2021 World Environment Day: Michelin has come out to make the greenest tire in the world

2021 World Environment Day: Michelin has come out to make the greenest tire in the world

Making tires for electric vehicles is a relentless exercise in commitment. Too many sticks and the car won’t travel so far loaded; too little, he will slip silently off the road. To add to the equation is that these vehicles are heavy.

Michelin, however, says he has finally perfected the mix after 30 years of working with rubber recipes. If the EV Range goes up a bit in the coming months, battery chemists don’t deserve all the praise; save for tire wizards.

(Also read: Chinese demand returns to Michelin tire manufacturer growth)

Next: they want to turn the same tire into a data engine and, while they’re at it, they’re completely recyclable.

Hyperdrive has caught up with Michelin North American president and president Alexis Garcin to talk about the company’s R&D blitz and how it is preparing for a massive wave of electric vehicles.

How does your vision change with an electric vehicle?

It has roughly the same complexity of making tires for a combustion car, but brings it to another level. You need to ensure safety, but you need to minimize resistance because it has a direct link to fuel consumption. High-tech materials were becoming lighter and lighter, so if the car is gaining more weight, we need to make sure the tires don’t. That’s really a subtle mix.

So are these tires specifically designed for EVs?

We introduced e.PRIMACY in March, which will come for larger SUVs in the US this year. The tire adds 7% of autonomy to electric vehicles, as it is optimized to reduce road resistance without compromising performance. . That’s the technology we’ve mastered and we’re expanding.

The second example is the newly released Pilot Sport. It’s a tire for electric sports cars and adds 37 miles of range because it optimizes race endurance.

What is R&D like now?

We have massively accelerated investments in what we call the distribution of high-tech materials. These open us up to new domains, such as aerospace, medicine and other industries. Our vision is to have a completely renewable and recyclable tire by 2050. Today, approximately 30% of tires are renewable and recyclable.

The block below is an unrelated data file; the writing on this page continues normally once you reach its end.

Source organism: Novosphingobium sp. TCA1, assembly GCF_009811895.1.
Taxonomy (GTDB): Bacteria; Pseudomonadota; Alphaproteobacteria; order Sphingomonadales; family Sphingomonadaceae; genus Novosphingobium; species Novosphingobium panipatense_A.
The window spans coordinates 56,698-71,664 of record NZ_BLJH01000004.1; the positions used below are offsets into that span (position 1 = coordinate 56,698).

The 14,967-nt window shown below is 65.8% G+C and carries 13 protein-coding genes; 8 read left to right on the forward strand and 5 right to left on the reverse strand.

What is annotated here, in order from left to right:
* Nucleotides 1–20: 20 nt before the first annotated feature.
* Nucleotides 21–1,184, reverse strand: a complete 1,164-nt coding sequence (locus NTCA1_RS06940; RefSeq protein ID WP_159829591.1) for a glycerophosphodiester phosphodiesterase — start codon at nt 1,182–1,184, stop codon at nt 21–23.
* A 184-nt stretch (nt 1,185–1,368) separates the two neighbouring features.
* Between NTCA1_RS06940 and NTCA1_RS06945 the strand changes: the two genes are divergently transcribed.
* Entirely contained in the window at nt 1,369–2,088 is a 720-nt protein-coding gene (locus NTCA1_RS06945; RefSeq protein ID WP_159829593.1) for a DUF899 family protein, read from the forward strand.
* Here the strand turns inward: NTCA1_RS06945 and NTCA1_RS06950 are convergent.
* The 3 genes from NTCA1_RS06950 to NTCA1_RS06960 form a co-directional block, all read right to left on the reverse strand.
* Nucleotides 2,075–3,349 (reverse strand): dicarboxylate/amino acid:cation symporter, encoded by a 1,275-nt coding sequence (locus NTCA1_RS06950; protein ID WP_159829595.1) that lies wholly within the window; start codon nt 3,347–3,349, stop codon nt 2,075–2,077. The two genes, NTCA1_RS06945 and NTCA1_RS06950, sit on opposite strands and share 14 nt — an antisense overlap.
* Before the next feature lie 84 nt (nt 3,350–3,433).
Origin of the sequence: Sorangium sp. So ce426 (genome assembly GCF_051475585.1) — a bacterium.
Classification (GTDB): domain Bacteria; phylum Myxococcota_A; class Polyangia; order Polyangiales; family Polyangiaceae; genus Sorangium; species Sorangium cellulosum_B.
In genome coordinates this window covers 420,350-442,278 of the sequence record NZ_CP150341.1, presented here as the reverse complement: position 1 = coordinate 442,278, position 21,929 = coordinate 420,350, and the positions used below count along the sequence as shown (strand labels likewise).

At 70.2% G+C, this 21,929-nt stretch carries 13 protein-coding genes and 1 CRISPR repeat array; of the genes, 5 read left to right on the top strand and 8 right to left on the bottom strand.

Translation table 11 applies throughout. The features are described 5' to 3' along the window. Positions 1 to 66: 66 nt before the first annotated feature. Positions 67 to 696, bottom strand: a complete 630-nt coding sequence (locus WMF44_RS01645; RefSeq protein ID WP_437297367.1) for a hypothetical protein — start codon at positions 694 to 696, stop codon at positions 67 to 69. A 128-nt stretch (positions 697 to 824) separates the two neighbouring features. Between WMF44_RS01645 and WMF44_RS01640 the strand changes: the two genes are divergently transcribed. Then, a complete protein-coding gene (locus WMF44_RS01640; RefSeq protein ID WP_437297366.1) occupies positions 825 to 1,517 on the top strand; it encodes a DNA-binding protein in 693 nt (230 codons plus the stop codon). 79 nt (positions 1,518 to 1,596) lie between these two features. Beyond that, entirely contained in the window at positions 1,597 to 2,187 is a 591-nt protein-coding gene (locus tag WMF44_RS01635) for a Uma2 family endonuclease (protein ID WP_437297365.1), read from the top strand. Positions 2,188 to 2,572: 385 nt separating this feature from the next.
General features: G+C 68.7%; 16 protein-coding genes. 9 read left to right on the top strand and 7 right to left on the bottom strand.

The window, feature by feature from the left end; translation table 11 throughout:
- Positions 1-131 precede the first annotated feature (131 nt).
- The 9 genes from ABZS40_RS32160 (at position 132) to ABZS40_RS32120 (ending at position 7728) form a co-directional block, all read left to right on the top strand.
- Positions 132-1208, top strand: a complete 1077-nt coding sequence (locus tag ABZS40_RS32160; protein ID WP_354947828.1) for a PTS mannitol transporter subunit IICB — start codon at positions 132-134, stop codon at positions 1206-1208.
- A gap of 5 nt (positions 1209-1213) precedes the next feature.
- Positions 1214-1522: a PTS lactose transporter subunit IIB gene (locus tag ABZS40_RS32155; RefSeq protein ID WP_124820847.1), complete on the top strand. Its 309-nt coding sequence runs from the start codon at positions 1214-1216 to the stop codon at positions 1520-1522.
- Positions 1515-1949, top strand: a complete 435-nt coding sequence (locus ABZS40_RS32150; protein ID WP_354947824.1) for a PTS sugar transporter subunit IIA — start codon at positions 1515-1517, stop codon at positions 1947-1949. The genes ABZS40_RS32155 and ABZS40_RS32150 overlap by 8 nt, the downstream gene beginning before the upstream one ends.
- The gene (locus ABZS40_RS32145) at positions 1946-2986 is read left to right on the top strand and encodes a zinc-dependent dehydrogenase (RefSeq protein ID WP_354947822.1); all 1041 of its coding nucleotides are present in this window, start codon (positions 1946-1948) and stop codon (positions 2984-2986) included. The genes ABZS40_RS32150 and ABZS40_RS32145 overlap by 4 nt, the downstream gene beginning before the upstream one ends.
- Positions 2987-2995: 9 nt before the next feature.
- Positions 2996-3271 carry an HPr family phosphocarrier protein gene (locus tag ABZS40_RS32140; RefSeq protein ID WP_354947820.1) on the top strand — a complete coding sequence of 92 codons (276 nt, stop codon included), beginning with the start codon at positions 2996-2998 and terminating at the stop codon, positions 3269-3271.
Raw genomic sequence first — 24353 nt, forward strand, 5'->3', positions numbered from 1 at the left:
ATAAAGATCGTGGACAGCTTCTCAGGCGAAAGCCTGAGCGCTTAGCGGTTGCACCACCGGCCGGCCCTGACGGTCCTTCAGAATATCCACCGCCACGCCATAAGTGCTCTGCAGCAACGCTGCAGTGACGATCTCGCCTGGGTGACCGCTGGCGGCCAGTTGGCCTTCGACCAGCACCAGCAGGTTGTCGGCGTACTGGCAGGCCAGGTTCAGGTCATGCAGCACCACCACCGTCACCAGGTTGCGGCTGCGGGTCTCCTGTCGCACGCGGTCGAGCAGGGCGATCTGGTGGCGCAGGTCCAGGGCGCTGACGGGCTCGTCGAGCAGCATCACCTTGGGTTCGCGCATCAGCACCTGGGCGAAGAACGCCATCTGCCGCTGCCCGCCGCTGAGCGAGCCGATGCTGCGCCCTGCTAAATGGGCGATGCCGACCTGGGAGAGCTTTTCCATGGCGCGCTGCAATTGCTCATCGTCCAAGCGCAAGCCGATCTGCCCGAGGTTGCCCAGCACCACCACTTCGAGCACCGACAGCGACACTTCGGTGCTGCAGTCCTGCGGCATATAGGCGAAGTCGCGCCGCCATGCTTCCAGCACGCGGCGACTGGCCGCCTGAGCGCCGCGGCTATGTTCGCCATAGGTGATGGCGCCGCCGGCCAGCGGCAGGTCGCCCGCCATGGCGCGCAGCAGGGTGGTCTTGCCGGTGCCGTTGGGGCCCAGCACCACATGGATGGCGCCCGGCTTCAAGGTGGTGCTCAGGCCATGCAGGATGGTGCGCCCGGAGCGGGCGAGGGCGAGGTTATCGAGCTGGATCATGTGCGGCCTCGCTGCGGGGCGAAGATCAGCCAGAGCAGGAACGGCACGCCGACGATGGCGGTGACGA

Is the size of today’s vehicles a challenge?

We need to constantly adapt the production system to this. Ten years ago, 16 and 17, I would say we were mass-producing 18-inch products; today we have a range of 20, 22 inches and we are increasing the production of 24 inch tires. Has the adoption of EV changed your sales and distribution strategy?

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Personally, I think what is happening right now is a profound transformation of the automotive industry and is driving car manufacturers to think of a new business model. The current value is likely to shift from buying a car and getting maintenance to some services you buy every month or packages you can integrate every 6 months, depending on the new features and technologies that are being developed. We started in 2012 as the first manufacturer to put an RFID chip on all medium and heavy truck tires. By 2023, all car tires will have an RFID chip, which we believe is a nice business model. There are so many offerings we can build around tires because it’s the only part of the car that touches the road at the end of the day.

Can you give an example?

I see RFID as an enabler. There is no information to store; it’s like your social security number. When it’s in the cloud, every time the tires show up for maintenance, you can track mileage and then send some information to the driver: ‘By the way, it might be time for a turn’ or ‘You should be very close to the minimum tread depth and change your tires you would think so. ‘ It’s the kind of information we can easily share and spread today. It’s even more valuable for B2B customers. If you have a fleet of 10,000 vehicles, it’s a gold mine because it’s a great source of efficiency.

Are you talking to motorists earlier in the process?

I would say so. They need a strong partner to meet the challenges of vehicle design: autonomy, weight, noise, and everything we’ve just talked about. Each of them may have a different approach to post-market strategies. Post-Market [warranties, long-term service, extra parts ]- will be completely renewed in the next five or 10 years.

When you have these conversations with Tesla or Rivian, how do you personalize them?

When we talk [manufacturers], for the most part, the tires developed are made specifically for these cars. Because cars are so special, because of the interaction of weight, torque, and vehicle chassis, each is different. Most tires are very, very tuned and determined by the model. It is much more complex than it seems.

This story has been published without text changes from a wireless agency feed.

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